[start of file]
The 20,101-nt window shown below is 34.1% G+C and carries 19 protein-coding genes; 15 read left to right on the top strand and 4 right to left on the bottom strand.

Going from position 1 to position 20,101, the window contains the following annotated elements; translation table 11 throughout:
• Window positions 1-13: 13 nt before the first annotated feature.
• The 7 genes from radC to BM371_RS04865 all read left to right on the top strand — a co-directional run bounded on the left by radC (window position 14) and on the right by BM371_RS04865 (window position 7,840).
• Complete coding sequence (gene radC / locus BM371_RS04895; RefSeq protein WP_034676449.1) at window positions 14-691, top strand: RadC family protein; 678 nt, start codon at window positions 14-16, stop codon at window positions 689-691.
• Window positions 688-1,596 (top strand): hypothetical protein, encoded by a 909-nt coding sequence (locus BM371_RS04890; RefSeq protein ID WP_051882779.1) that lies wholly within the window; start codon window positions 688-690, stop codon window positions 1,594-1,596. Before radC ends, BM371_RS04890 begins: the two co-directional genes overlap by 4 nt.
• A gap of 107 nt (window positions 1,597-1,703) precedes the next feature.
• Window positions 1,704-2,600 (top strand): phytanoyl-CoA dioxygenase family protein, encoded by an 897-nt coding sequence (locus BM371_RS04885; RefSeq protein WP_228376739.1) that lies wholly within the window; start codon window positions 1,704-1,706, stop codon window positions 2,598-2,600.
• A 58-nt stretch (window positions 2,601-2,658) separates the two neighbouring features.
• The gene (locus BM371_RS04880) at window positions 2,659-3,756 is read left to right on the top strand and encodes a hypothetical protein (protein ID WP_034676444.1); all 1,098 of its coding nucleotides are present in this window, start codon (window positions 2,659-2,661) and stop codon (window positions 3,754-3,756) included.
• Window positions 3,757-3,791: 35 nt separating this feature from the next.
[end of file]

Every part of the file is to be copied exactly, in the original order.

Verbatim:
The 20,101-nt window shown below is 34.1% G+C and carries 19 protein-coding genes; 15 read left to right on the top strand and 4 right to left on the bottom strand.

Going from position 1 to position 20,101, the window contains the following annotated elements; translation table 11 throughout:
• Window positions 1-13: 13 nt before the first annotated feature.
• The 7 genes from radC to BM371_RS04865 all read left to right on the top strand — a co-directional run bounded on the left by radC (window position 14) and on the right by BM371_RS04865 (window position 7,840).
• Complete coding sequence (gene radC / locus BM371_RS04895; RefSeq protein WP_034676449.1) at window positions 14-691, top strand: RadC family protein; 678 nt, start codon at window positions 14-16, stop codon at window positions 689-691.
• Window positions 688-1,596 (top strand): hypothetical protein, encoded by a 909-nt coding sequence (locus BM371_RS04890; RefSeq protein ID WP_051882779.1) that lies wholly within the window; start codon window positions 688-690, stop codon window positions 1,594-1,596. Before radC ends, BM371_RS04890 begins: the two co-directional genes overlap by 4 nt.
• A gap of 107 nt (window positions 1,597-1,703) precedes the next feature.
• Window positions 1,704-2,600 (top strand): phytanoyl-CoA dioxygenase family protein, encoded by an 897-nt coding sequence (locus BM371_RS04885; RefSeq protein WP_228376739.1) that lies wholly within the window; start codon window positions 1,704-1,706, stop codon window positions 2,598-2,600.
• A 58-nt stretch (window positions 2,601-2,658) separates the two neighbouring features.
• The gene (locus BM371_RS04880) at window positions 2,659-3,756 is read left to right on the top strand and encodes a hypothetical protein (protein ID WP_034676444.1); all 1,098 of its coding nucleotides are present in this window, start codon (window positions 2,659-2,661) and stop codon (window positions 3,754-3,756) included.
• Window positions 3,757-3,791: 35 nt separating this feature from the next.